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Displaying items by tag: salmon lice

A definitive scientific paper, reviewing over 300 scientific publications, has just been published in the prestigious journal Aquaculture Environment Interactions on the effects of sea lice on sea trout stocks. A team of top international scientists from Norway, Scotland and Ireland reviewed all available published studies on the effects of sea lice and have concluded that sea lice have negatively impacted wild sea trout stocks in salmon farming areas in Ireland, Scotland and Norway.

The paper entitled “Effects of salmon lice Lepeophtheirus salmonis on wild sea trout Salmo trutta—a literature review” (https://research-repository.st-andrews.ac.uk/handle/10023/7295) reached its conclusions based on comprehensive studies of the effects of salmon lice from over 300 scientific publications. The project was funded by the Norwegian Seafood Research Fund which provides investment in Norwegian seafood industry-based R&D with the objective of creating added value for the seafood industry.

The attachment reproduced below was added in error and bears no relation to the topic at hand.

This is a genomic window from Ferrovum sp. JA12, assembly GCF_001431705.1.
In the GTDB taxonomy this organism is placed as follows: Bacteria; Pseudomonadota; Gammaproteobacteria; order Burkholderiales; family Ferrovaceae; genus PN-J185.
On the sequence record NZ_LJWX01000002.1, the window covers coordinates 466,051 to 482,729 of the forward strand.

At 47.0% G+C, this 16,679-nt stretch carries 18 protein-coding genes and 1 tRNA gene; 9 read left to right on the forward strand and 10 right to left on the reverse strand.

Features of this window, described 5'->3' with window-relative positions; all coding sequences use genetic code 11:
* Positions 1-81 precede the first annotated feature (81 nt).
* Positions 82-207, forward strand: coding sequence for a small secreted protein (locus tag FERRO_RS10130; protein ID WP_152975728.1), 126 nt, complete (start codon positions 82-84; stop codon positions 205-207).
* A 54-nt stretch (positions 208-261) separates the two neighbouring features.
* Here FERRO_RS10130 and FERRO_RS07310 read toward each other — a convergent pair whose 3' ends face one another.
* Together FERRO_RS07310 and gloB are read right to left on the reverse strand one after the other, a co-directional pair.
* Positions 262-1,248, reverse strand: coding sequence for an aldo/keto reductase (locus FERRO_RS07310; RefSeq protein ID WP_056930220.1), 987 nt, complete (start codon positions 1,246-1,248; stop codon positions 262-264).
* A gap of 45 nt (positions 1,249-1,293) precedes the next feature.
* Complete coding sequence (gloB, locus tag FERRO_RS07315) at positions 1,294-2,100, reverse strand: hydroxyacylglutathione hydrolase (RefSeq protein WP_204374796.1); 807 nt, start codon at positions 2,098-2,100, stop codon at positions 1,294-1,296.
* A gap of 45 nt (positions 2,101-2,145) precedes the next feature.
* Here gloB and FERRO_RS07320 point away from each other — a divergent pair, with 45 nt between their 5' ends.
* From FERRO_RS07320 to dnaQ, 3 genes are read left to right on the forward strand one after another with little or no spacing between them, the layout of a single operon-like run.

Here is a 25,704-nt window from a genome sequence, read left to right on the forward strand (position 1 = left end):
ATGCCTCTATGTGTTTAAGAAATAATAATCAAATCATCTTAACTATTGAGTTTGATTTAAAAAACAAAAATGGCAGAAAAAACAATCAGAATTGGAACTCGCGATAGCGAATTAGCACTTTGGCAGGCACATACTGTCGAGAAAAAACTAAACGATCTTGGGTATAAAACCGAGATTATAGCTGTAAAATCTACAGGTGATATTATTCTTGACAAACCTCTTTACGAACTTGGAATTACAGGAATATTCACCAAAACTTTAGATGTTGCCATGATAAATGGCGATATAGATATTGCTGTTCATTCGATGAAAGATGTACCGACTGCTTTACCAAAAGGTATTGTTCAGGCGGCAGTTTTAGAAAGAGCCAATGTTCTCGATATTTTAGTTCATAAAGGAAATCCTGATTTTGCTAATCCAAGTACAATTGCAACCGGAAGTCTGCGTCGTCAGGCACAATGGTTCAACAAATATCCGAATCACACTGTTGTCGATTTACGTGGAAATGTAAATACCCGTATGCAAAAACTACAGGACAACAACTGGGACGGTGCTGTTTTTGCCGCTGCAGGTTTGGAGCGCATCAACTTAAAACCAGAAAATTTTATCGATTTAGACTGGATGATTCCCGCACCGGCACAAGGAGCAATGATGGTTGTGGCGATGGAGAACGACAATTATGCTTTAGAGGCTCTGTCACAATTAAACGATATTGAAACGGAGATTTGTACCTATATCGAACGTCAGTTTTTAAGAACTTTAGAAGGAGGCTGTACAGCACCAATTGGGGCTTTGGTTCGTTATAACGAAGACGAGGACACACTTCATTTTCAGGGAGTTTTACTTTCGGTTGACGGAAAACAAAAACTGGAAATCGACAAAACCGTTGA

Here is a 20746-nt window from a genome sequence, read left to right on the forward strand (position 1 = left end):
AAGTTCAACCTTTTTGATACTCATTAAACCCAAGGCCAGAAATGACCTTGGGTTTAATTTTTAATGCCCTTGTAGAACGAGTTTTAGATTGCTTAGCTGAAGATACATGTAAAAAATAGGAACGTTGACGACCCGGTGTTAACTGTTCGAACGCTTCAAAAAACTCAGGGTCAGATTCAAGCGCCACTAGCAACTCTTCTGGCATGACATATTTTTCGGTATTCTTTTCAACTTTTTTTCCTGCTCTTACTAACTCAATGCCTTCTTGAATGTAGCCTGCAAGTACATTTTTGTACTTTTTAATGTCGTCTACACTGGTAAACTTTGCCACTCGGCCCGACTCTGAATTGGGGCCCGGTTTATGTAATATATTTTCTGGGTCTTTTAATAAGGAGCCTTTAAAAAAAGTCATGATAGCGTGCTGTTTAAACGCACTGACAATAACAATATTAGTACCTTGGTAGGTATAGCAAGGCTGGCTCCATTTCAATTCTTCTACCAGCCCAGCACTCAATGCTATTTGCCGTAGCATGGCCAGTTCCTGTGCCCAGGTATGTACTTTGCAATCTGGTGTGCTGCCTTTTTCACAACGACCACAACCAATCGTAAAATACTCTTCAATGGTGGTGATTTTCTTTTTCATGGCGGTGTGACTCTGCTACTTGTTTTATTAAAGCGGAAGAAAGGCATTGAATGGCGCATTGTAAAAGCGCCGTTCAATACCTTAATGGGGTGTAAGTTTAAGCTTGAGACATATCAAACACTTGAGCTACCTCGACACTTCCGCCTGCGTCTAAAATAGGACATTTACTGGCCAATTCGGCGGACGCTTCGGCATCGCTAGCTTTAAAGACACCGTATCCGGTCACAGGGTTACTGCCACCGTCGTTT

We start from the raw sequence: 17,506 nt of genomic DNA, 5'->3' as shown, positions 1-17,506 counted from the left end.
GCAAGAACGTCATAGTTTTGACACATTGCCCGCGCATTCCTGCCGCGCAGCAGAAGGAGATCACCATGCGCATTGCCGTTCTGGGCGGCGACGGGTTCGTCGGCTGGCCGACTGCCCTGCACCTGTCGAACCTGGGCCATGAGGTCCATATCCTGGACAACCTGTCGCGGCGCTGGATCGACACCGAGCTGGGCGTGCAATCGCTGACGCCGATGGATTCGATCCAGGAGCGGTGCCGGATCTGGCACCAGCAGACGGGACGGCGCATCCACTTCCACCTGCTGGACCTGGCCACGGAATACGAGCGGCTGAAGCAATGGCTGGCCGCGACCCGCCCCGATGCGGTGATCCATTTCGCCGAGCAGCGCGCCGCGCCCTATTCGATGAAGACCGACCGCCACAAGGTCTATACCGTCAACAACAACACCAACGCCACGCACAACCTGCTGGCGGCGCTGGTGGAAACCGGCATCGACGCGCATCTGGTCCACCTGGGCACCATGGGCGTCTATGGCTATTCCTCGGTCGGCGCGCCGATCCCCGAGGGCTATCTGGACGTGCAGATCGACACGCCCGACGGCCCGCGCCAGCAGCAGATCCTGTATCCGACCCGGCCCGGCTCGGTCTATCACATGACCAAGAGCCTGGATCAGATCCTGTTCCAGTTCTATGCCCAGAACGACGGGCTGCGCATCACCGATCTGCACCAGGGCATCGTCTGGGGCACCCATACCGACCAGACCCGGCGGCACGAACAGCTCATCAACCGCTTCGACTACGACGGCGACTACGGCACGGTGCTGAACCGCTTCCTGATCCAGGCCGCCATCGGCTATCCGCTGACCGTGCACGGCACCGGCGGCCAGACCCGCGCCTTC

The study also examined the potential effect of sea lice on salmon and concluded that sea lice have a potential significant and detrimental effect on marine survival of Atlantic salmon with potentially 12-29% fewer salmon spawning in salmon farming areas. These conclusions concur with previously published Inland Fisheries Ireland (IFI) research on the potential impact of sea lice from marine salmon farms on salmon survival.